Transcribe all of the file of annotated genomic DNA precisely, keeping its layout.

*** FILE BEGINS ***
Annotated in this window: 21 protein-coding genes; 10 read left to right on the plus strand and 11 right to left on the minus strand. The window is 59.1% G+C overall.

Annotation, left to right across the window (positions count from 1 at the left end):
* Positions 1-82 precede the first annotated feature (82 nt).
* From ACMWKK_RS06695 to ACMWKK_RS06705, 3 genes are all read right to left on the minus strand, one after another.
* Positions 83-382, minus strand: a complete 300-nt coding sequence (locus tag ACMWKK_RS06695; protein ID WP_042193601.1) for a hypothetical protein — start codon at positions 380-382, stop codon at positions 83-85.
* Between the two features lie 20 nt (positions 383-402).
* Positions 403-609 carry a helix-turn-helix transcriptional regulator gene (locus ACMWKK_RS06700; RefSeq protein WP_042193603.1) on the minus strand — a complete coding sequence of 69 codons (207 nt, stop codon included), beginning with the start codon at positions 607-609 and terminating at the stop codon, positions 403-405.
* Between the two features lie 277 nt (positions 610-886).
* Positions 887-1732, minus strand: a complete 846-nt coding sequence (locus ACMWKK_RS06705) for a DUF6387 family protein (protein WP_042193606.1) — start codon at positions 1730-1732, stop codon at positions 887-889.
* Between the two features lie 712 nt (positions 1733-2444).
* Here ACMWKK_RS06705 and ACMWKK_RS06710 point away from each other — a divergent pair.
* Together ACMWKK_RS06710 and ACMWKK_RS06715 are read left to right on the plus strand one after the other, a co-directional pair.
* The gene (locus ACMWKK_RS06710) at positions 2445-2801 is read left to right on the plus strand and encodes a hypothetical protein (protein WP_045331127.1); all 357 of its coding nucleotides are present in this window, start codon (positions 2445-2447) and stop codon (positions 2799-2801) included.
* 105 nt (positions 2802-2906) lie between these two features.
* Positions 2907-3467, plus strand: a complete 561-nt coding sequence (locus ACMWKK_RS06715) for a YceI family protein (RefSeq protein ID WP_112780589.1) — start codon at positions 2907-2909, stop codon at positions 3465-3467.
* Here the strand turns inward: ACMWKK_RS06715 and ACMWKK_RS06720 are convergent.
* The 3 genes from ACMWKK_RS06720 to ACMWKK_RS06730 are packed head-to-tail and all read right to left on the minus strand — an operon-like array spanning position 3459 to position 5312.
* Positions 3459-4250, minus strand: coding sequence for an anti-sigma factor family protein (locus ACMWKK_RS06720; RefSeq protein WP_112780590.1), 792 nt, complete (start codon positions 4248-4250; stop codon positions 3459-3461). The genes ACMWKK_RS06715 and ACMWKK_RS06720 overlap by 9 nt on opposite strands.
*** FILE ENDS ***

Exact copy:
Annotated in this window: 21 protein-coding genes; 10 read left to right on the plus strand and 11 right to left on the minus strand. The window is 59.1% G+C overall.

Annotation, left to right across the window (positions count from 1 at the left end):
* Positions 1-82 precede the first annotated feature (82 nt).
* From ACMWKK_RS06695 to ACMWKK_RS06705, 3 genes are all read right to left on the minus strand, one after another.
* Positions 83-382, minus strand: a complete 300-nt coding sequence (locus tag ACMWKK_RS06695; protein ID WP_042193601.1) for a hypothetical protein — start codon at positions 380-382, stop codon at positions 83-85.
* Between the two features lie 20 nt (positions 383-402).
* Positions 403-609 carry a helix-turn-helix transcriptional regulator gene (locus ACMWKK_RS06700; RefSeq protein WP_042193603.1) on the minus strand — a complete coding sequence of 69 codons (207 nt, stop codon included), beginning with the start codon at positions 607-609 and terminating at the stop codon, positions 403-405.
* Between the two features lie 277 nt (positions 610-886).
* Positions 887-1732, minus strand: a complete 846-nt coding sequence (locus ACMWKK_RS06705) for a DUF6387 family protein (protein WP_042193606.1) — start codon at positions 1730-1732, stop codon at positions 887-889.
* Between the two features lie 712 nt (positions 1733-2444).
* Here ACMWKK_RS06705 and ACMWKK_RS06710 point away from each other — a divergent pair.
* Together ACMWKK_RS06710 and ACMWKK_RS06715 are read left to right on the plus strand one after the other, a co-directional pair.
* The gene (locus ACMWKK_RS06710) at positions 2445-2801 is read left to right on the plus strand and encodes a hypothetical protein (protein WP_045331127.1); all 357 of its coding nucleotides are present in this window, start codon (positions 2445-2447) and stop codon (positions 2799-2801) included.
* 105 nt (positions 2802-2906) lie between these two features.
* Positions 2907-3467, plus strand: a complete 561-nt coding sequence (locus ACMWKK_RS06715) for a YceI family protein (RefSeq protein ID WP_112780589.1) — start codon at positions 2907-2909, stop codon at positions 3465-3467.
* Here the strand turns inward: ACMWKK_RS06715 and ACMWKK_RS06720 are convergent.
* The 3 genes from ACMWKK_RS06720 to ACMWKK_RS06730 are packed head-to-tail and all read right to left on the minus strand — an operon-like array spanning position 3459 to position 5312.
* Positions 3459-4250, minus strand: coding sequence for an anti-sigma factor family protein (locus ACMWKK_RS06720; RefSeq protein WP_112780590.1), 792 nt, complete (start codon positions 4248-4250; stop codon positions 3459-3461). The genes ACMWKK_RS06715 and ACMWKK_RS06720 overlap by 9 nt on opposite strands.